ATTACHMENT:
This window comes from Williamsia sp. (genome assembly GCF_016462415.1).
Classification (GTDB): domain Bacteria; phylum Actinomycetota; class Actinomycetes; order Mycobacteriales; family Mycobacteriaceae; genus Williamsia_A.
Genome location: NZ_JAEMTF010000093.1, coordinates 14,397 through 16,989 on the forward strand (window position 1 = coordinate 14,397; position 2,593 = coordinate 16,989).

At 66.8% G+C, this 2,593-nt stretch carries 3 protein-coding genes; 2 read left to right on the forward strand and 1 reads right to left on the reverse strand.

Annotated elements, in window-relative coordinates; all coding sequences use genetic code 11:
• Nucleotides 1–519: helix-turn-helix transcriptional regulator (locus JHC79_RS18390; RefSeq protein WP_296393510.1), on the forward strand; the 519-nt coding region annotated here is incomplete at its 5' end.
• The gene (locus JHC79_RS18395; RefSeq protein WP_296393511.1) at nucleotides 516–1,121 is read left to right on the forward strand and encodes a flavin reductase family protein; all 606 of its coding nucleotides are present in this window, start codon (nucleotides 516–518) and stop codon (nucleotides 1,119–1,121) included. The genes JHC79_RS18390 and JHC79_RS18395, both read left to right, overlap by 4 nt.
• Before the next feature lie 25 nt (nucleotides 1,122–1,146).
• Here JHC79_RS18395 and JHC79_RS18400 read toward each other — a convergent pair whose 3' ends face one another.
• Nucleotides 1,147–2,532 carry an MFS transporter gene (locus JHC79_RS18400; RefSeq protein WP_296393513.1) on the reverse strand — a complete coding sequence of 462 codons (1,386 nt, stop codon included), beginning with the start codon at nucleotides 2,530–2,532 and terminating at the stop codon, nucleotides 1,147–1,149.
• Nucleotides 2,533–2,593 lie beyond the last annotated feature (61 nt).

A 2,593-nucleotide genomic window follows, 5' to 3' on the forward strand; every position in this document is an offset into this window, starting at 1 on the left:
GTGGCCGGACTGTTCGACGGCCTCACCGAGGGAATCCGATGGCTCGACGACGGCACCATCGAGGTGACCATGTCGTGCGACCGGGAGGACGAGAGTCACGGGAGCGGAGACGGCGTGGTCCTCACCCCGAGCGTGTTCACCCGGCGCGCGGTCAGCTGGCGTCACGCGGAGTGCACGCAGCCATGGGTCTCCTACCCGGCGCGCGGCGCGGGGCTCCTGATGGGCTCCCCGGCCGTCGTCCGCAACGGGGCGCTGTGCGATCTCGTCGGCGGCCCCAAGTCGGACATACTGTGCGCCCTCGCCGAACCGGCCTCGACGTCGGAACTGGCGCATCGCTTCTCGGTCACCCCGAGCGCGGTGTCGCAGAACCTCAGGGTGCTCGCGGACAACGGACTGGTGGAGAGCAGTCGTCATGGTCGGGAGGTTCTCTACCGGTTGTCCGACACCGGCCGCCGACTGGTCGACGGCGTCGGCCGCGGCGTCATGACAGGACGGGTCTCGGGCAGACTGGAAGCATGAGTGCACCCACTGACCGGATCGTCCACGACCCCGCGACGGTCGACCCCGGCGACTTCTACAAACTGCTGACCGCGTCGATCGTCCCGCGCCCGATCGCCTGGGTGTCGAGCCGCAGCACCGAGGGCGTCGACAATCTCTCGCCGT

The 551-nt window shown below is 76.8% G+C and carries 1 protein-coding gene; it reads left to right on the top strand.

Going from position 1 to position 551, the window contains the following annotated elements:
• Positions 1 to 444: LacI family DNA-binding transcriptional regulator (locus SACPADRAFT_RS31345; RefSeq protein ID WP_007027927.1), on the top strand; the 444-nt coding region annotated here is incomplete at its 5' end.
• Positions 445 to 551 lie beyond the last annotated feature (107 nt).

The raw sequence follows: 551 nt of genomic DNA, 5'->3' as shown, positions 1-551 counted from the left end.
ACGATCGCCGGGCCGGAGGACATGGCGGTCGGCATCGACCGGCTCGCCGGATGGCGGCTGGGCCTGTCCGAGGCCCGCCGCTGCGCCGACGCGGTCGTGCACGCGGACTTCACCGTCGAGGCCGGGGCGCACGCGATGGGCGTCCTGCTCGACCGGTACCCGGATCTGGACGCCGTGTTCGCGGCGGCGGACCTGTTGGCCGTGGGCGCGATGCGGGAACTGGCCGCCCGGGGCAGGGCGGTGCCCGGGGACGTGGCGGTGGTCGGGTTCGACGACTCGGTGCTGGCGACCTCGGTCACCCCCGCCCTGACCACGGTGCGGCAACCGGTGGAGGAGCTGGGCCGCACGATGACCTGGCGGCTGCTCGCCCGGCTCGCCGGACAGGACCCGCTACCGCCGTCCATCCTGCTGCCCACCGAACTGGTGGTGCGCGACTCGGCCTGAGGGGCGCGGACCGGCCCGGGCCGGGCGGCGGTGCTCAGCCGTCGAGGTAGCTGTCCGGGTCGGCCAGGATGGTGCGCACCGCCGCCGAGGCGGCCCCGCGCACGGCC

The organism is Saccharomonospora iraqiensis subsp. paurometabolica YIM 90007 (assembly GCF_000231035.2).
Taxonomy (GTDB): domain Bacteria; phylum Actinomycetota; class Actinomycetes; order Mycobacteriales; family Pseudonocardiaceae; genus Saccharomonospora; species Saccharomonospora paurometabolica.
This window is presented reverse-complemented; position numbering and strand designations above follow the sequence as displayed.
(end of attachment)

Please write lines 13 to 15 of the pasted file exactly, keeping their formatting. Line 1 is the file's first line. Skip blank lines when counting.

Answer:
GTGGCCGGACTGTTCGACGGCCTCACCGAGGGAATCCGATGGCTCGACGACGGCACCATCGAGGTGACCATGTCGTGCGACCGGGAGGACGAGAGTCACGGGAGCGGAGACGGCGTGGTCCTCACCCCGAGCGTGTTCACCCGGCGCGCGGTCAGCTGGCGTCACGCGGAGTGCACGCAGCCATGGGTCTCCTACCCGGCGCGCGGCGCGGGGCTCCTGATGGGCTCCCCGGCCGTCGTCCGCAACGGGGCGCTGTGCGATCTCGTCGGCGGCCCCAAGTCGGACATACTGTGCGCCCTCGCCGAACCGGCCTCGACGTCGGAACTGGCGCATCGCTTCTCGGTCACCCCGAGCGCGGTGTCGCAGAACCTCAGGGTGCTCGCGGACAACGGACTGGTGGAGAGCAGTCGTCATGGTCGGGAGGTTCTCTACCGGTTGTCCGACACCGGCCGCCGACTGGTCGACGGCGTCGGCCGCGGCGTCATGACAGGACGGGTCTCGGGCAGACTGGAAGCATGAGTGCACCCACTGACCGGATCGTCCACGACCCCGCGACGGTCGACCCCGGCGACTTCTACAAACTGCTGACCGCGTCGATCGTCCCGCGCCCGATCGCCTGGGTGTCGAGCCGCAGCACCGAGGGCGTCGACAATCTCTCGCCGT

The 551-nt window shown below is 76.8% G+C and carries 1 protein-coding gene; it reads left to right on the top strand.

Going from position 1 to position 551, the window contains the following annotated elements: